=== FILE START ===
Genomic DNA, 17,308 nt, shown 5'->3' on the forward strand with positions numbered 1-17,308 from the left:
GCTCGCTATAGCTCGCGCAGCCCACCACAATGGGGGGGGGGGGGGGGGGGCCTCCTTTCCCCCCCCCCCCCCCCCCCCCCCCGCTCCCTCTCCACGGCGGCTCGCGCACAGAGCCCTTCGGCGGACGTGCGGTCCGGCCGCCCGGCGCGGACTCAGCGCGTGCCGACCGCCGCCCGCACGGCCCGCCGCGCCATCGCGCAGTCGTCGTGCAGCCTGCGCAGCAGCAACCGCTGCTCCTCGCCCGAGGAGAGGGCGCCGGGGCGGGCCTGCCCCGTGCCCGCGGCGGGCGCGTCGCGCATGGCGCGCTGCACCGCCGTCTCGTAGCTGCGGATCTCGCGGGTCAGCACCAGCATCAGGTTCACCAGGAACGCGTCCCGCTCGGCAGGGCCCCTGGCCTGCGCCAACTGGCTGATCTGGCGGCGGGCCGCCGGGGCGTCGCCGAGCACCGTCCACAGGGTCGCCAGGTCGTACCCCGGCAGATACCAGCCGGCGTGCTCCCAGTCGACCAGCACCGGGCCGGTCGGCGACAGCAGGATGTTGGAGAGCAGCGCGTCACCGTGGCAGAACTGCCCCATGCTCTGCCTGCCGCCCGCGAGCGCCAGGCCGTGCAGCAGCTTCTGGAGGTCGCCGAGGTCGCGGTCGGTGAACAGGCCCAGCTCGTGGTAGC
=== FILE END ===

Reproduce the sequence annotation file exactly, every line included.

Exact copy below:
Genomic DNA, 17,308 nt, shown 5'->3' on the forward strand with positions numbered 1-17,308 from the left:
GCTCGCTATAGCTCGCGCAGCCCACCACAATGGGGGGGGGGGGGGGGGGGCCTCCTTTCCCCCCCCCCCCCCCCCCCCCCCCGCTCCCTCTCCACGGCGGCTCGCGCACAGAGCCCTTCGGCGGACGTGCGGTCCGGCCGCCCGGCGCGGACTCAGCGCGTGCCGACCGCCGCCCGCACGGCCCGCCGCGCCATCGCGCAGTCGTCGTGCAGCCTGCGCAGCAGCAACCGCTGCTCCTCGCCCGAGGAGAGGGCGCCGGGGCGGGCCTGCCCCGTGCCCGCGGCGGGCGCGTCGCGCATGGCGCGCTGCACCGCCGTCTCGTAGCTGCGGATCTCGCGGGTCAGCACCAGCATCAGGTTCACCAGGAACGCGTCCCGCTCGGCAGGGCCCCTGGCCTGCGCCAACTGGCTGATCTGGCGGCGGGCCGCCGGGGCGTCGCCGAGCACCGTCCACAGGGTCGCCAGGTCGTACCCCGGCAGATACCAGCCGGCGTGCTCCCAGTCGACCAGCACCGGGCCGGTCGGCGACAGCAGGATGTTGGAGAGCAGCGCGTCACCGTGGCAGAACTGCCCCATGCTCTGCCTGCCGCCCGCGAGCGCCAGGCCGTGCAGCAGCTTCTGGAGGTCGCCGAGGTCGCGGTCGGTGAACAGGCCCAGCTCGTGGTAGC